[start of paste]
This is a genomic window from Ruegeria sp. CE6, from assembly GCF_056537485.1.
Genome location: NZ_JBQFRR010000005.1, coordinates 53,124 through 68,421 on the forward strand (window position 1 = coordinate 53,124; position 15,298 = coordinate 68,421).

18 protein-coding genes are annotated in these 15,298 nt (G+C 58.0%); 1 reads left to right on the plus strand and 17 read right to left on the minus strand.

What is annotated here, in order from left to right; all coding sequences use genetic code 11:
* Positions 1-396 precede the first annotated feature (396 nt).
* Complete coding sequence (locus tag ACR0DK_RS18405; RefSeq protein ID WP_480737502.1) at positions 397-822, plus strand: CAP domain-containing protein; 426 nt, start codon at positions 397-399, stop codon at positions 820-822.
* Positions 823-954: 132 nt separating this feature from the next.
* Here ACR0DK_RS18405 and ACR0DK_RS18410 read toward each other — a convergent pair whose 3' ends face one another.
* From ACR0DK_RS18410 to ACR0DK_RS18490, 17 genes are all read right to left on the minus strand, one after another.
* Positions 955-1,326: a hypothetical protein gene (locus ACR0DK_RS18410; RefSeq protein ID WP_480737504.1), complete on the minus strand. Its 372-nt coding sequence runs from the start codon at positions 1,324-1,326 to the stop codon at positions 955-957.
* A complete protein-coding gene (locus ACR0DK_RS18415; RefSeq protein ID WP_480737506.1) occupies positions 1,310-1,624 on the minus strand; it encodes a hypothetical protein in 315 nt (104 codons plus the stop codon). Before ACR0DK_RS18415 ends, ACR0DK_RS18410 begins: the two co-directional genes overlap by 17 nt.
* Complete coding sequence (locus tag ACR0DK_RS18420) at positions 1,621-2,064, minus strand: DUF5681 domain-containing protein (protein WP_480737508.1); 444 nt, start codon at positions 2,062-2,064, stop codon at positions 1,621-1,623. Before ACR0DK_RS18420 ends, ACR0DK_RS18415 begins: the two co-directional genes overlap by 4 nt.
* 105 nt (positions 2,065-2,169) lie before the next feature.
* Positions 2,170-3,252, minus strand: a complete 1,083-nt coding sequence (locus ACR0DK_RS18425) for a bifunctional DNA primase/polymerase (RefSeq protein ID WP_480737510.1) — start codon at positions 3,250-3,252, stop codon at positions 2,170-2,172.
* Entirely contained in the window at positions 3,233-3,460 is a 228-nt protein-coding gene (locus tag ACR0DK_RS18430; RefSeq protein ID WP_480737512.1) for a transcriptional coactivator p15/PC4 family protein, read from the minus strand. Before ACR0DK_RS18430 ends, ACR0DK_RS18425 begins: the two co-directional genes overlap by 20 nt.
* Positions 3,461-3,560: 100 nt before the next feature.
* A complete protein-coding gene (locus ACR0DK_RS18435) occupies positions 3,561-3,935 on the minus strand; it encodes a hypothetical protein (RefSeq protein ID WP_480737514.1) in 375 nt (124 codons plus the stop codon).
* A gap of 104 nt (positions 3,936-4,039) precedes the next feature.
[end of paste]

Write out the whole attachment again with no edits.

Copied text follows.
This is a genomic window from Ruegeria sp. CE6, from assembly GCF_056537485.1.
Genome location: NZ_JBQFRR010000005.1, coordinates 53,124 through 68,421 on the forward strand (window position 1 = coordinate 53,124; position 15,298 = coordinate 68,421).

18 protein-coding genes are annotated in these 15,298 nt (G+C 58.0%); 1 reads left to right on the plus strand and 17 read right to left on the minus strand.

What is annotated here, in order from left to right; all coding sequences use genetic code 11:
* Positions 1-396 precede the first annotated feature (396 nt).
* Complete coding sequence (locus tag ACR0DK_RS18405; RefSeq protein ID WP_480737502.1) at positions 397-822, plus strand: CAP domain-containing protein; 426 nt, start codon at positions 397-399, stop codon at positions 820-822.
* Positions 823-954: 132 nt separating this feature from the next.
* Here ACR0DK_RS18405 and ACR0DK_RS18410 read toward each other — a convergent pair whose 3' ends face one another.
* From ACR0DK_RS18410 to ACR0DK_RS18490, 17 genes are all read right to left on the minus strand, one after another.
* Positions 955-1,326: a hypothetical protein gene (locus ACR0DK_RS18410; RefSeq protein ID WP_480737504.1), complete on the minus strand. Its 372-nt coding sequence runs from the start codon at positions 1,324-1,326 to the stop codon at positions 955-957.
* A complete protein-coding gene (locus ACR0DK_RS18415; RefSeq protein ID WP_480737506.1) occupies positions 1,310-1,624 on the minus strand; it encodes a hypothetical protein in 315 nt (104 codons plus the stop codon). Before ACR0DK_RS18415 ends, ACR0DK_RS18410 begins: the two co-directional genes overlap by 17 nt.
* Complete coding sequence (locus tag ACR0DK_RS18420) at positions 1,621-2,064, minus strand: DUF5681 domain-containing protein (protein WP_480737508.1); 444 nt, start codon at positions 2,062-2,064, stop codon at positions 1,621-1,623. Before ACR0DK_RS18420 ends, ACR0DK_RS18415 begins: the two co-directional genes overlap by 4 nt.
* 105 nt (positions 2,065-2,169) lie before the next feature.
* Positions 2,170-3,252, minus strand: a complete 1,083-nt coding sequence (locus ACR0DK_RS18425) for a bifunctional DNA primase/polymerase (RefSeq protein ID WP_480737510.1) — start codon at positions 3,250-3,252, stop codon at positions 2,170-2,172.
* Entirely contained in the window at positions 3,233-3,460 is a 228-nt protein-coding gene (locus tag ACR0DK_RS18430; RefSeq protein ID WP_480737512.1) for a transcriptional coactivator p15/PC4 family protein, read from the minus strand. Before ACR0DK_RS18430 ends, ACR0DK_RS18425 begins: the two co-directional genes overlap by 20 nt.
* Positions 3,461-3,560: 100 nt before the next feature.
* A complete protein-coding gene (locus ACR0DK_RS18435) occupies positions 3,561-3,935 on the minus strand; it encodes a hypothetical protein (RefSeq protein ID WP_480737514.1) in 375 nt (124 codons plus the stop codon).
* A gap of 104 nt (positions 3,936-4,039) precedes the next feature.